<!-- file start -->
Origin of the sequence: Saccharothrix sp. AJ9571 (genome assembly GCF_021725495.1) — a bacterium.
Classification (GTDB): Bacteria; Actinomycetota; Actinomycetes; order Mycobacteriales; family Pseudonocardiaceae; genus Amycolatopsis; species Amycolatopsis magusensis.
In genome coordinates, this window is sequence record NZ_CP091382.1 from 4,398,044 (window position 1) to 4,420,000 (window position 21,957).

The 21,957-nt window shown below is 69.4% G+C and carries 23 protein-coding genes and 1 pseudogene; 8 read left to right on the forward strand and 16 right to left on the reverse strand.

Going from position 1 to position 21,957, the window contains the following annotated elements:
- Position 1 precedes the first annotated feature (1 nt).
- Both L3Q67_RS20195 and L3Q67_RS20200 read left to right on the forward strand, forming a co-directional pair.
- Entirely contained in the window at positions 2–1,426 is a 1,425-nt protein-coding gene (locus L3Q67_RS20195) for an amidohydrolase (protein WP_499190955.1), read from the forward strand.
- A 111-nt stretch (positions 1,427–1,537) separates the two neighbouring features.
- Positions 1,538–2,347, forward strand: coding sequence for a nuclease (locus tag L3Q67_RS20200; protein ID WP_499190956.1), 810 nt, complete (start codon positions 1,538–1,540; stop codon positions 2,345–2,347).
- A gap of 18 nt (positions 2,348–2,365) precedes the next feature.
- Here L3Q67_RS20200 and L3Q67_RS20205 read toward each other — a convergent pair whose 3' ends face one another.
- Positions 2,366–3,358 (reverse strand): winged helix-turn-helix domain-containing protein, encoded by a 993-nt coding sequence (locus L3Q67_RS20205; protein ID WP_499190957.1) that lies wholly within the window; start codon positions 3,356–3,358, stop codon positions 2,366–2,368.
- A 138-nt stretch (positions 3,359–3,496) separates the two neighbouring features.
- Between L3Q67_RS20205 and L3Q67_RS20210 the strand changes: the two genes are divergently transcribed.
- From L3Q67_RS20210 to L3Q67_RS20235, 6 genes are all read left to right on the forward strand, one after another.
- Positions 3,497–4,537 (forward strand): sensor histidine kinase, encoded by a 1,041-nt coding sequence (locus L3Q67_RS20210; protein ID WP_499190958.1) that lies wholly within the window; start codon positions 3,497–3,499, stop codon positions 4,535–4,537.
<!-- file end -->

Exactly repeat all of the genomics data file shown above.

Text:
Origin of the sequence: Saccharothrix sp. AJ9571 (genome assembly GCF_021725495.1) — a bacterium.
Classification (GTDB): Bacteria; Actinomycetota; Actinomycetes; order Mycobacteriales; family Pseudonocardiaceae; genus Amycolatopsis; species Amycolatopsis magusensis.
In genome coordinates, this window is sequence record NZ_CP091382.1 from 4,398,044 (window position 1) to 4,420,000 (window position 21,957).

The 21,957-nt window shown below is 69.4% G+C and carries 23 protein-coding genes and 1 pseudogene; 8 read left to right on the forward strand and 16 right to left on the reverse strand.

Going from position 1 to position 21,957, the window contains the following annotated elements:
- Position 1 precedes the first annotated feature (1 nt).
- Both L3Q67_RS20195 and L3Q67_RS20200 read left to right on the forward strand, forming a co-directional pair.
- Entirely contained in the window at positions 2–1,426 is a 1,425-nt protein-coding gene (locus L3Q67_RS20195) for an amidohydrolase (protein WP_499190955.1), read from the forward strand.
- A 111-nt stretch (positions 1,427–1,537) separates the two neighbouring features.
- Positions 1,538–2,347, forward strand: coding sequence for a nuclease (locus tag L3Q67_RS20200; protein ID WP_499190956.1), 810 nt, complete (start codon positions 1,538–1,540; stop codon positions 2,345–2,347).
- A gap of 18 nt (positions 2,348–2,365) precedes the next feature.
- Here L3Q67_RS20200 and L3Q67_RS20205 read toward each other — a convergent pair whose 3' ends face one another.
- Positions 2,366–3,358 (reverse strand): winged helix-turn-helix domain-containing protein, encoded by a 993-nt coding sequence (locus L3Q67_RS20205; protein ID WP_499190957.1) that lies wholly within the window; start codon positions 3,356–3,358, stop codon positions 2,366–2,368.
- A 138-nt stretch (positions 3,359–3,496) separates the two neighbouring features.
- Between L3Q67_RS20205 and L3Q67_RS20210 the strand changes: the two genes are divergently transcribed.
- From L3Q67_RS20210 to L3Q67_RS20235, 6 genes are all read left to right on the forward strand, one after another.
- Positions 3,497–4,537 (forward strand): sensor histidine kinase, encoded by a 1,041-nt coding sequence (locus L3Q67_RS20210; protein ID WP_499190958.1) that lies wholly within the window; start codon positions 3,497–3,499, stop codon positions 4,535–4,537.